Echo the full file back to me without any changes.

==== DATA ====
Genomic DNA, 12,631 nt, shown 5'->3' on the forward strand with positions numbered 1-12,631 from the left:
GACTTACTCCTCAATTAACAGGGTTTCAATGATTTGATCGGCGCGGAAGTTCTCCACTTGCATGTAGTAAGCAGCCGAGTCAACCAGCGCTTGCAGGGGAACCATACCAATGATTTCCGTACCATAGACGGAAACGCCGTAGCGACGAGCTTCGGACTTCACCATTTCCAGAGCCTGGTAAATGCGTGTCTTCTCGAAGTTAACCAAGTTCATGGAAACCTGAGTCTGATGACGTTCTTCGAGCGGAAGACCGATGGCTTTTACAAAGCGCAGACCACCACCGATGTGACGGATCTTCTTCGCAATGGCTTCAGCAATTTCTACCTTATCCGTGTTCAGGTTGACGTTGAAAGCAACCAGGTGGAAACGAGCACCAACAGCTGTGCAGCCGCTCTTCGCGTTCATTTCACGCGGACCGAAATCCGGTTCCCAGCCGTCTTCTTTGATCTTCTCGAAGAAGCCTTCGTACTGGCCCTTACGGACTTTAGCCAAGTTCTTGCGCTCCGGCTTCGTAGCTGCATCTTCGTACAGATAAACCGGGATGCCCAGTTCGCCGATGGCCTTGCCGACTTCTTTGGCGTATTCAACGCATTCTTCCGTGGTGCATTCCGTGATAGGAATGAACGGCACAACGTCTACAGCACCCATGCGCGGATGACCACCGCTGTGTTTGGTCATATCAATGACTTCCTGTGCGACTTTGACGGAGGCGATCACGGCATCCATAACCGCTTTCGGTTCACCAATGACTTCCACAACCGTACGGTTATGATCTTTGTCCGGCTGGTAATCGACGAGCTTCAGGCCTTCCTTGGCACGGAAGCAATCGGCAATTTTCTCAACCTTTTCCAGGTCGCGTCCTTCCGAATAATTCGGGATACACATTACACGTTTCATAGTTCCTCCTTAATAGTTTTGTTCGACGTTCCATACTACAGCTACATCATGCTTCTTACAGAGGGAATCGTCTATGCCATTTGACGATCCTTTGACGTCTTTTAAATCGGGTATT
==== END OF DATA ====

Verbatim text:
Genomic DNA, 12,631 nt, shown 5'->3' on the forward strand with positions numbered 1-12,631 from the left:
GACTTACTCCTCAATTAACAGGGTTTCAATGATTTGATCGGCGCGGAAGTTCTCCACTTGCATGTAGTAAGCAGCCGAGTCAACCAGCGCTTGCAGGGGAACCATACCAATGATTTCCGTACCATAGACGGAAACGCCGTAGCGACGAGCTTCGGACTTCACCATTTCCAGAGCCTGGTAAATGCGTGTCTTCTCGAAGTTAACCAAGTTCATGGAAACCTGAGTCTGATGACGTTCTTCGAGCGGAAGACCGATGGCTTTTACAAAGCGCAGACCACCACCGATGTGACGGATCTTCTTCGCAATGGCTTCAGCAATTTCTACCTTATCCGTGTTCAGGTTGACGTTGAAAGCAACCAGGTGGAAACGAGCACCAACAGCTGTGCAGCCGCTCTTCGCGTTCATTTCACGCGGACCGAAATCCGGTTCCCAGCCGTCTTCTTTGATCTTCTCGAAGAAGCCTTCGTACTGGCCCTTACGGACTTTAGCCAAGTTCTTGCGCTCCGGCTTCGTAGCTGCATCTTCGTACAGATAAACCGGGATGCCCAGTTCGCCGATGGCCTTGCCGACTTCTTTGGCGTATTCAACGCATTCTTCCGTGGTGCATTCCGTGATAGGAATGAACGGCACAACGTCTACAGCACCCATGCGCGGATGACCACCGCTGTGTTTGGTCATATCAATGACTTCCTGTGCGACTTTGACGGAGGCGATCACGGCATCCATAACCGCTTTCGGTTCACCAATGACTTCCACAACCGTACGGTTATGATCTTTGTCCGGCTGGTAATCGACGAGCTTCAGGCCTTCCTTGGCACGGAAGCAATCGGCAATTTTCTCAACCTTTTCCAGGTCGCGTCCTTCCGAATAATTCGGGATACACATTACACGTTTCATAGTTCCTCCTTAATAGTTTTGTTCGACGTTCCATACTACAGCTACATCATGCTTCTTACAGAGGGAATCGTCTATGCCATTTGACGATCCTTTGACGTCTTTTAAATCGGGTATT